There was a forbidden thrill in watching Jackass as a kid during the show’s heyday on MTV. I was 9 years old when it aired, so I’d either watch it alone or with my brother when our parents weren’t around — and when it was safe to watch host Johnny Knoxville take a sledgehammer hit to the nuts.
When Jackass: The Movie came out in 2002, I still felt a certain shame for so eagerly wanting to watch something in which a man defecates in a hardware store’s display toilet.
Now, with the arrival of the fourth film in the franchise, Jackass Forever, all my guilt has gone out the window, especially amid the pandemic. After being so cooped up at home and cautious in public, it’s cathartic and vicariously thrilling to watch people throw inhibition to the wind while licking tasers, kissing rattlesnakes, hitting testicles endlessly and chugging milk on a merry-go-round.
Of course, the bitter irony here lies in the fact that they’re willing to do all of these dangerous stunts while those around us can’t be bothered to do so much as wear a mask to prevent the spread of a deadly virus.
Because of COVID, the Jackass crew had to cut down on the public pranks, leading them to prey upon each other — which has always been more fun anyway. One of the funniest setpieces involves pairs of stars being locked in a pitch-black room together with what they think is a poisonous rattlesnake. Through night-vision cameras, we see them crawl into corners and under tables while Knoxville taunts them with a rubber snake and a rattle noise. Dave England and Ehren McGhehey bicker at each other like an old couple during this nightmarish situation. As director Jeff Tremaine says in the behind-the-scenes segment after the film, “You can feel the weight of their 20-year friendship in that scene.” When the bit is seemingly over, England refuses to leave through what is clearly a door to another hellscape, hilariously stating, “I’m not leaving through there. I’m going to start a new life in here.”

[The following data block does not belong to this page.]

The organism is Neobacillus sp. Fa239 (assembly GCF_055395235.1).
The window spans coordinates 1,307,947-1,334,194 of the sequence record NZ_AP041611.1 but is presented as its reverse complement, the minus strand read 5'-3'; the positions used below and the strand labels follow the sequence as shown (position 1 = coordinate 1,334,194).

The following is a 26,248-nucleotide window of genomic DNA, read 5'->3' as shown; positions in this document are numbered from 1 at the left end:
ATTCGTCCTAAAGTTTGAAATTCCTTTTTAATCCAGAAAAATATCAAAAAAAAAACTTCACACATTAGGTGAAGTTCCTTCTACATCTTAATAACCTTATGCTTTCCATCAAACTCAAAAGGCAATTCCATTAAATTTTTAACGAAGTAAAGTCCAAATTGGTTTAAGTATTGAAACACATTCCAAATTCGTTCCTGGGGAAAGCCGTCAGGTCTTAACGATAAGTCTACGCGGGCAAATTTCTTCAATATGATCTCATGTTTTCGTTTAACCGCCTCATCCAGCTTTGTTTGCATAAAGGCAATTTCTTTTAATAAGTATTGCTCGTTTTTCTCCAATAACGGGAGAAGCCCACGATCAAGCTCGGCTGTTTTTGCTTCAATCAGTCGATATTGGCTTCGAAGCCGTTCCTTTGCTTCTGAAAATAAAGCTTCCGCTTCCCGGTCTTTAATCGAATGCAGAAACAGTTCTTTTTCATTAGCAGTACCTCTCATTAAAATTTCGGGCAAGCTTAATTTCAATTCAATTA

While that sequence is largely played for laughs, other scenes are genuinely terrifying, such as one in which McGhehey is trapped in a room with a bear, who eats salmon off of his crotch. Tremaine wisely cuts to the animal’s handler entering the room from just a few feet away, showing that safety really is a concern during the making of these movies. After the bear leaves the room, Knoxville comes in clapping and comforting McGhehey. (Call these films juvenile if you want, but they do have heart.)
Obviously, the Jackass founders are older now, so you’ll cringe even more as they thrust themselves into danger. When a bull knocks Knoxville unconscious, a deafening silence falls upon the set, and you can feel everyone’s love and concern for him.
While the original guys still go at it, a large part of this film finds them goading on the new, younger cast members: actor and former rapper Jasper Dolphin; YouTube daredevil Zach Holmes; actor Eric Manaka; professional surfer Sean “Poopies” McInerney; and the first female Jackass member, comedian Rachel Wolfson. It’s touching to see how humbled and honored they are to be in the film. After Holmes nails his first stunt, he goes in for a big hug from Knoxville. And at one point, Poopies takes a moment amid the chaos to reflect on the dream he’s reached. “I’ve been watching Jackass since I was 10 years old, and now I’m here,” he says happily, speaking not just for himself but for viewers like me as well.